JMH: Overcoming doubt. When I started as a writer, I wanted success, and I feared failure. God has shown me that success is not in the quantity of people who love you, but in the quality of people who love you. It is fair to say, my readers have given me more than I could ever give them. I no longer wonder if I was meant to write, because I have a stack of e-mails from dear friends, who remind me how important what I do is.

Just last night I got a letter from a concerned mother who asked whether or not my latest novel would transform the heart of her Atheist son. I shared this insight. A stonecutter was once asked, “which strike of the hammer broke the stone?” The stonecutter replied, “The first. The last. And every one in between.” I don’t know if my book will be the strike that breaks her sons hard heart, but knowing that I am partnering with someone of such great character, gives value to the work I put in to writing it.

CFBR: There has been the suggestion that Christian authors should not write any sort of fantasy/science fiction type novels. What are your thoughts on the topic?

JMH: I don’t think most Christian outright object to fantasy and science fiction. It is more of a cautious apprehension–at least towards science fiction. As Christians we must guard our minds against the enemy of our souls. He is continually pleading his case through all forms of media. He wants to sow seeds of doubt in our minds, and turn us away from the truth. Since truth is so important, most Christians stick to stories that are grounded in reality. Most science fiction starts with a premise that is a lie, like: in thousands of years mankind will take to the stars and meet other life forms. This premise is silly and fanciful as Gene Roddenberry wrote it. But Christian authors tend to put Biblical truths into everything they write. As soon as you turn Star Trek into an Allegory, you’ve lost your Christian readers. They cannot take the story as pure fiction, because you’ve injected the real God into it.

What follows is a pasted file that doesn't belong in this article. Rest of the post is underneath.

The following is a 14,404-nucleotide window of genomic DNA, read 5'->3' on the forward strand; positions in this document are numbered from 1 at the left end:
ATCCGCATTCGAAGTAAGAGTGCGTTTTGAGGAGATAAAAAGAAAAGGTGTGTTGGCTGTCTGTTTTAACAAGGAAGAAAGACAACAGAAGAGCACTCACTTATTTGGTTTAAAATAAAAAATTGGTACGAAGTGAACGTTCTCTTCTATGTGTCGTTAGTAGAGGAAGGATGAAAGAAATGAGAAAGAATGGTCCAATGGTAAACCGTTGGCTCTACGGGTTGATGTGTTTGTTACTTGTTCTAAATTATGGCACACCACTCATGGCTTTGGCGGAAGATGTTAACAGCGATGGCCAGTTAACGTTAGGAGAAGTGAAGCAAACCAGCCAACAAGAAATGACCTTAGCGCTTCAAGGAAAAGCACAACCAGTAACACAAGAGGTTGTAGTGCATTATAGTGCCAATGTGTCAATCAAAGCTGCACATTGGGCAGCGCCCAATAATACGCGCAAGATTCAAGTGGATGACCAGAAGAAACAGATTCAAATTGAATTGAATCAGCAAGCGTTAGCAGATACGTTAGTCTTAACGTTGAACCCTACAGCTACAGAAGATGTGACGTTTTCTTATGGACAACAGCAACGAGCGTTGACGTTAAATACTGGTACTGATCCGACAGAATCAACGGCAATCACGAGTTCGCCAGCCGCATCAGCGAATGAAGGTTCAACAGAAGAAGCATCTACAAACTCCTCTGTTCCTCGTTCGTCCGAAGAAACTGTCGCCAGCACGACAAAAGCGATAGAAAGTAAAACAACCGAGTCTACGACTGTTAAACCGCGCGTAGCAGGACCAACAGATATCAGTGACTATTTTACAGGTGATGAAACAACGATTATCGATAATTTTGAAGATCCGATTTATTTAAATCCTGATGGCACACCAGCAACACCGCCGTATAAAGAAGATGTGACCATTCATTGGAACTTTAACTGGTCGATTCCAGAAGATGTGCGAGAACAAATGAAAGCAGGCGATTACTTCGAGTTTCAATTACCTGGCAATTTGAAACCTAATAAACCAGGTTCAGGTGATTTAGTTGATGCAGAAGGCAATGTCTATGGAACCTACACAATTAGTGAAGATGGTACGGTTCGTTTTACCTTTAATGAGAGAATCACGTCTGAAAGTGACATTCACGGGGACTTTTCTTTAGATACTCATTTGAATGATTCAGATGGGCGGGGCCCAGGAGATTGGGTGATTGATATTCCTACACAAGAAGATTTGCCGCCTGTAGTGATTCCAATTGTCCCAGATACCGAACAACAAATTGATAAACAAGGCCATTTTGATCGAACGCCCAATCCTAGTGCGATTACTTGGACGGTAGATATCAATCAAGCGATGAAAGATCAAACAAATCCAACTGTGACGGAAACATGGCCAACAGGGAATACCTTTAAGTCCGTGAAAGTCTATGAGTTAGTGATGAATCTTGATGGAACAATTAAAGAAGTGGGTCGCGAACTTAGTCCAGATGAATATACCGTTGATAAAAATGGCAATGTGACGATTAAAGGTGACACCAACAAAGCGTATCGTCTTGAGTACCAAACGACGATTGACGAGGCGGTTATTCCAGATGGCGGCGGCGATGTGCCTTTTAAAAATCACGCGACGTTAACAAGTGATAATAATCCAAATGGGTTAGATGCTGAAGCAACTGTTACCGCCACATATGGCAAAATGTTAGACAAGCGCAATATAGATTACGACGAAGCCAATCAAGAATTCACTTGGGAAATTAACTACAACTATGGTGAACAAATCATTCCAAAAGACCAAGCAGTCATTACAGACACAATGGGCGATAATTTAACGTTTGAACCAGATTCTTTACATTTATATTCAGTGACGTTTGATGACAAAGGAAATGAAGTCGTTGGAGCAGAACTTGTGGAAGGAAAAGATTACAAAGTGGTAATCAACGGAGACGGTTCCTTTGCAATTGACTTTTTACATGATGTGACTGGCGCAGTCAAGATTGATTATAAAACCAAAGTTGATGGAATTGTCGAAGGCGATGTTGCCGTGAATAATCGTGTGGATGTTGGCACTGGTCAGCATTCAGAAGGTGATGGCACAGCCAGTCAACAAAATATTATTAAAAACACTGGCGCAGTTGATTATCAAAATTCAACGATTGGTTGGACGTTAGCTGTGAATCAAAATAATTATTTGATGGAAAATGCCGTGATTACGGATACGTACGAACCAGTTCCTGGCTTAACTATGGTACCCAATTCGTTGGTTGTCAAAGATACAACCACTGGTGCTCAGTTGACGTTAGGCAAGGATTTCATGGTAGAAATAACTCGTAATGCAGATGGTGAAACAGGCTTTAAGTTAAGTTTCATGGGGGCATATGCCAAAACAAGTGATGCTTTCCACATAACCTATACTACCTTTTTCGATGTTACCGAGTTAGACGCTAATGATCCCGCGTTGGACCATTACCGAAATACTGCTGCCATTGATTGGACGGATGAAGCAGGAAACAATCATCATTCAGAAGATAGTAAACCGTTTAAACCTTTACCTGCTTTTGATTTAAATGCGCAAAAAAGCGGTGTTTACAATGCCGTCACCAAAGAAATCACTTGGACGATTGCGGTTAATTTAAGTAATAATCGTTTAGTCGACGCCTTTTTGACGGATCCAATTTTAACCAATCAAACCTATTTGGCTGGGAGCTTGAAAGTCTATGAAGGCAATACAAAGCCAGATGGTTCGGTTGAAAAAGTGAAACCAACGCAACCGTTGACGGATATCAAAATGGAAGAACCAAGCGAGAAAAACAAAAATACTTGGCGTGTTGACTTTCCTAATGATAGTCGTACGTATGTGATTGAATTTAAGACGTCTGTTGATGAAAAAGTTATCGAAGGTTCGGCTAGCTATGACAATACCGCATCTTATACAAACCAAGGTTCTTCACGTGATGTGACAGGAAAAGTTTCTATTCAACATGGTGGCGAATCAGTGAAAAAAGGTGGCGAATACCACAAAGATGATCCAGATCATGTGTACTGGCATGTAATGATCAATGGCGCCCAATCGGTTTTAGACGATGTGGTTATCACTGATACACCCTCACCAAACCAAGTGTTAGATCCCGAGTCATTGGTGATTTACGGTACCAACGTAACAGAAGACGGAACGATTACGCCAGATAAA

As for Fantasy, that is more of a witchcraft/magic issue. God tells us to avoid such things. And yet, most fantasy stories have some form of it mentioned.

I believe science fiction and fantasy are like firearms. They are only as dangerous as the person wielding them. I don’t know about you, but I’m thankful police carry firearms.

CFBR: What are your favorite books? The ones you read over and over.

JMH: I did most of my heavy reading before I was right with the Lord. The only books I read over and over–lately– are mine.

CFBR: When you write, do you prefer background music or quiet?

JMH: I like it quiet. I’m easily distracted.

CFBR: Any words of wisdom for aspiring speculative fiction authors?

JMH: Tread carefully. You will be accountable for your actions.

CFBR: Do you have any other novels on the horizon that we should be watching for?

JMH: Yes I do. But I can’t tell you about it. It’s super duper top level secret stuff. All I can say is, I’ve been working on it for the past eight years, and it has one overriding theme: the holiness of God.

CFBR: We will be looking forward to it! Thanks for the interview John!

Both Messages and VRIN: ten mortal gods are available through amazon in Kindle and paperback format.


Author Interview: Kathy Tyers

I recently interviewed Kathy Tyers, who is the author of several science fiction books, for Christian Fiction Book Reviews. Her Firebird trilogy is being re-released as a one-volume special annotated edition by Marcher Lord Press in April.

CFBR: Have you always been a fan of speculative fiction?

Kathy Tyers: I first read SF as a fifth grader, browsing the junior high section of the Dana Branch Public Library in Long Beach, California. I read Ben Bova’s The Star Conquerors and was hooked! And one of my friends gave me a copy of Madeleine L’Engle’s A Wrinkle in Time that summer. I didn’t know exactly what that book was—I didn’t think it was science fiction, since there weren’t any rocket ships—but I loved that too.

CFBR: You have a degree in microbiology. So what led you to write fiction?

Kathy Tyers: I’ve always been a reader. To me, getting carried away reading a good book was the finest of pleasures. I even wrote some little books as a young child, stapled them together along the left side and drew my own cover art. When my son was two years old and I wanted to do something “just for Kathy” during his naptimes, I started writing a Star Wars fanfiction novel … just for fun … and found myself hooked again by writing.